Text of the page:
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The office of State Senator Kevin Avard (R-District 12) has produced an excellent video on the necessity and importance of overturning Gov. Sununu's vetoes of Senate bills 365 and 446. Watch the video here

 

Sen. Avard's district includes Nashua, which has a large hydropower facility. SB 446 in particular would be a great help for hydro, solar, and biomass power. SB 446 and SB 365 would help guarantee that local energy plants have the means to generate local power for New Hampshire residents. The Sununu vetoes of these bills makes the state's energy complex more dependent than ever on natural gas generated by outside companies beyond New Hampshire's control. In addition, the vetoes threaten hundreds of local jobs and hundred of millions of dollars of local economic contribution to the New Hampshire economy. 

In a letter dated August 6, 2018, and written to state Sen. Jeb Bradley, signed by all three members of the Town of Sandwich's Select Board, the Town strongly endorsed efforts to overturn Gov. Sununu's misguided, misinformed, and irresponsible vetoes of Senate bills 365 and 446.
"Many of our citizens either work in the logging industry or benefit from forestry activities on their land. Indeed, our Town annually realizes between $20,000 and $35,000 or more in Timber Yield Tax [,] reflecting an annual generation of between  $200,000 and $350,000 in forestry proceeds generated by our citizens," the letter states. "Forestry is a mainstay of our New Hampshire economy as it is for the Town of Sandwich."
The letter goes on to point out that current low energy prices brought by imported gas cannot last long. "We strongly suggest that we do what we can to keep local, renewable power available for citizens of our Town, our County and our State."
The full letter can be read here.
The New Hampshire legislature will vote on Sept. 13, 2018, whether to overturn the Sununu vetoes. A successful overturn requires a two-thirds majority of both legislative chambers (Senate and House) of those representatives and senators present for the vote.

 

A rally to overturn Gov. Sununu's misinformed and misguided vetoes of Senate bills 365 and 446 will be held on the State House plaza in Concord, N.H., on Sept. 6, 2018, beginning at 10 a.m. Speakers and a press conference will follow at 11 a.m., with lunch after.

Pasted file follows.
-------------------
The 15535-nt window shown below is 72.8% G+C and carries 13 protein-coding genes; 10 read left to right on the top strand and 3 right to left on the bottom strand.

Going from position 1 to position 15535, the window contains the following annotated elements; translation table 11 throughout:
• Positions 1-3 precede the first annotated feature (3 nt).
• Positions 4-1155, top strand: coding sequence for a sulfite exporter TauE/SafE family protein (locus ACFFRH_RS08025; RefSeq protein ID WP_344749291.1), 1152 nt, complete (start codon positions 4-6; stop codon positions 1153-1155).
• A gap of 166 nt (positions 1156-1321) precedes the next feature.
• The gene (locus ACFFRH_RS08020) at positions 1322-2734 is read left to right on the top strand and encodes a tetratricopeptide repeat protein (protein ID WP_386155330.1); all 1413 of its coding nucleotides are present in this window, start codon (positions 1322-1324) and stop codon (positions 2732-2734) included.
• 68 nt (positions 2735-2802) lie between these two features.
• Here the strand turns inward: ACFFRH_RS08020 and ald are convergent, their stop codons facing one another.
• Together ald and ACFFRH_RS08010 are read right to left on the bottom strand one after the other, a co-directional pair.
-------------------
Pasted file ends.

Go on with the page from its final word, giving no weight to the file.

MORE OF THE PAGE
Senate bills 365 and 446, both of which were passed by the N.H. legislature with overwhelming bipartisan majorities, are crucial for the survival of hundreds of jobs, hundreds of millions of dollars of economic contribution to the N.H. economy, and the health of our state's extensive forests. The bills give critical support to the biomass energy sector.

 

The Governor claims that he vetoed the bills because they would increase energy rates for N.H. residents and businesses. This is nonsense. There is a much greater cost to residents, businesses, and the state if biomass energy and all its associated jobs and economic contribution disappear as a result of the vetoes.

 

Overturning the vetoes requires a two-thirds majority of both chambers of the legislature (House and Senate) of the representatives and senators present for the vote. The vote will be taken on Sept. 13.

 

On Sept. 6 in downtown Concord, please join the NHTOA and all those who support healthy forests, the $1.4 billion N.H. timber industry, and thousands of landowners who want to sustainably manage their woodlands for forest health.

Valley News reporter John Lippman authored an excellent story about the devastating impact on Springfield Power, one of six independent biomass energy plants in New Hampshire, of Gov. Sununu's vetoes of Senate bills 365 and 446. The story was published in the Saturday, August 4, 2018, edition of the Valley News, and it can be read here

The New Hampshire legislature will meet on Sept. 13 to consider overturning Sununu's misguided vetoes, which, if not overturned, will have a ruinous effect on the state's timber industry as well as on hundreds of jobs, hundreds of millions of dollars of economic contribution to the state's economy, and the health of New Hampshire's forests.